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What you need to know about PAL Labelling

What is PAL?

PAL stands for Precautionary Allergen Labelling.

You’ll see it on the labels of pre-packed food products in the form of  “May Contain” (May Contain Nuts, May Contain Celery, May Contain Soya) or “Not Suitable For” (Not Suitable For Coeliacs, Not Suitable for Vegans).

In the past you might also have seen PAL in the form of “Made in a factory that handles Soya” of “May Contain Traces of Nuts”, but Manufacturers are now generally discouraged from using these and to stick to the more succinct examples above.

When should you use PAL?

If you have conducted a thorough risk assessment during the production of a food item and concluded there is genuine risk of cross-contamination with one of the 14 major allergens you should employ PAL in the guise of “May Contain”.

If you believe there has been a risk of cross-contamination of meat, dairy or wheat products you should use PAL in the form of “Not Suitable For”.

When should you not use PAL?

PAL should not be used as a blanket safety net for each and every food product and put in place without being preceded by the proper risk assessments.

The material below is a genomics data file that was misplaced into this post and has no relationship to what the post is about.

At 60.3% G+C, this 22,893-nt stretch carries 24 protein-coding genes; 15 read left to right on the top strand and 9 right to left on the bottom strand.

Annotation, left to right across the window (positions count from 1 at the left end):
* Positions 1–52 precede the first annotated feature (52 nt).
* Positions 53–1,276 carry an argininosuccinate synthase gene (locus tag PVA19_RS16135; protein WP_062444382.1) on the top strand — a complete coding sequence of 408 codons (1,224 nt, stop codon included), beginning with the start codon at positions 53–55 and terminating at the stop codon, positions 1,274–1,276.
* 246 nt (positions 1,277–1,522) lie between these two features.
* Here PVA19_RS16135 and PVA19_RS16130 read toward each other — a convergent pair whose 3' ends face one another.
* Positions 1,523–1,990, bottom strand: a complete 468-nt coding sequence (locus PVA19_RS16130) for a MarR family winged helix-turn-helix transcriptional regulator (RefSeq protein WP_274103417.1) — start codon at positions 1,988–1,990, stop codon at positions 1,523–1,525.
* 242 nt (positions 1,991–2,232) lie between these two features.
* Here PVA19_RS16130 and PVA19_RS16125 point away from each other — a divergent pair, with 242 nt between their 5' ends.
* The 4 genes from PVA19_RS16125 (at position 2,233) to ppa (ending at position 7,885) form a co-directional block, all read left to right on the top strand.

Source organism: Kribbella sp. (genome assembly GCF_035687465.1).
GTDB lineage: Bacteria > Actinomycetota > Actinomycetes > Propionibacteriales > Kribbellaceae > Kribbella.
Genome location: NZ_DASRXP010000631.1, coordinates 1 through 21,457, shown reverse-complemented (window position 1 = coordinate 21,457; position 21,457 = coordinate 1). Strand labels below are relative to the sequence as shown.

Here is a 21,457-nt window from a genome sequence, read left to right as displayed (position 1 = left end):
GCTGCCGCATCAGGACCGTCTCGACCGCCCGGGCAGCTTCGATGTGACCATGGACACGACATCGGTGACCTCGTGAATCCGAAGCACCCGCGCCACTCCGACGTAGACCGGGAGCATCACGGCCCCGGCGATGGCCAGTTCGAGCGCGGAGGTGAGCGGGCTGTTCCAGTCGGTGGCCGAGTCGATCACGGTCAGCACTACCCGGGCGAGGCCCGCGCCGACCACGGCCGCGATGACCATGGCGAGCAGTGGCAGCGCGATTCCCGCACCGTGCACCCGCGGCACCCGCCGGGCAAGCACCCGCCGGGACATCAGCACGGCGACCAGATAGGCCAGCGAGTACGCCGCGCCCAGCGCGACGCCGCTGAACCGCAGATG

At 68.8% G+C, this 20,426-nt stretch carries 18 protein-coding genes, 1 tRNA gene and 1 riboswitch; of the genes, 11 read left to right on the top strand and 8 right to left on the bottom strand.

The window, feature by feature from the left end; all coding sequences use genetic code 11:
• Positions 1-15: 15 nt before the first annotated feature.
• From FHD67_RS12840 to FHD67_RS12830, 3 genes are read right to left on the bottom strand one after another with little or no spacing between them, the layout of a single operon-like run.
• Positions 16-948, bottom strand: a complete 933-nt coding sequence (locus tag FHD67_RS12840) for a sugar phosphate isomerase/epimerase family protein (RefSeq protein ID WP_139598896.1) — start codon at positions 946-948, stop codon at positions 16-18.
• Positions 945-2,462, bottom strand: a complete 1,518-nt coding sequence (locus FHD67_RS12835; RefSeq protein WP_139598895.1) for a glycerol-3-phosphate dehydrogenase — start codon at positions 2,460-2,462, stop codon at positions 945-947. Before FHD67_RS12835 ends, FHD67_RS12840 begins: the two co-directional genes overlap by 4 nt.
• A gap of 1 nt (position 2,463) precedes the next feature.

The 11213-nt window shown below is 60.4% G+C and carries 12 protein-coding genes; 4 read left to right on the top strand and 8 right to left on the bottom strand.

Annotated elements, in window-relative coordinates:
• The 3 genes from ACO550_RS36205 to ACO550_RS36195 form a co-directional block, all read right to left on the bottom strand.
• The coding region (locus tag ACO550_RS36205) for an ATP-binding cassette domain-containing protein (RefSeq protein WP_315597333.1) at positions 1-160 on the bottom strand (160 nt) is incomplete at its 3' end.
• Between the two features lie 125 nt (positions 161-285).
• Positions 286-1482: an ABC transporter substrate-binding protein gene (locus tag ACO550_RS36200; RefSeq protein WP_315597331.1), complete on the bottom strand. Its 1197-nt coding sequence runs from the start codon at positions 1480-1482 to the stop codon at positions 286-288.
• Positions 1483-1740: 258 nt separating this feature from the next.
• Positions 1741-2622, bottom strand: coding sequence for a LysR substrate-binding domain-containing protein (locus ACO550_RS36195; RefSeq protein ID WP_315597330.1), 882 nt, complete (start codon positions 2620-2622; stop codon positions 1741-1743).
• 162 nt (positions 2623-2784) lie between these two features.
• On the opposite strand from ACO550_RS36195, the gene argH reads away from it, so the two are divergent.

If there is genuine risk of cross-contamination with any of the 14 major allergens at any stage in the production process, an investigation should be conducted, with the results informing whether to use PAL on the product or not. 

If a product is made in a facility with no risk of the 14 allergens, or if the risk assessment shows that there is no danger of cross-contamination, PAL should not be enforced anyway as a sort of ‘Get of Jail free’ card. 

Not only is it extremely important that all food labelling is fully accurate – and not simply an approximation, but it is also extremely frustrating for the allergy sufferers it has been brought in to protect, and at worst businesses may lose out on custom.

Cadbury's Easter Egg

Nut allergy sufferer Beth Newton told us, 

I can never quite understand why a nut-free product is not advertised as being so – I think it’s potentially confusing and misleading to consumers. If I know instantly from looking at a packet that a company is confident and proud to be nut-free it makes my life so much easier.

What does the future hold for PAL?

With Natasha’s Law coming into play next year, there’s been discussions in the background about the possible removal of PAL.

No proposals or decisions have been made as yet, but food legislation is changing, and with consumers and official bodies wanting more information than ever about what’s in their food it’s likely certainty in labelling is the way of the future.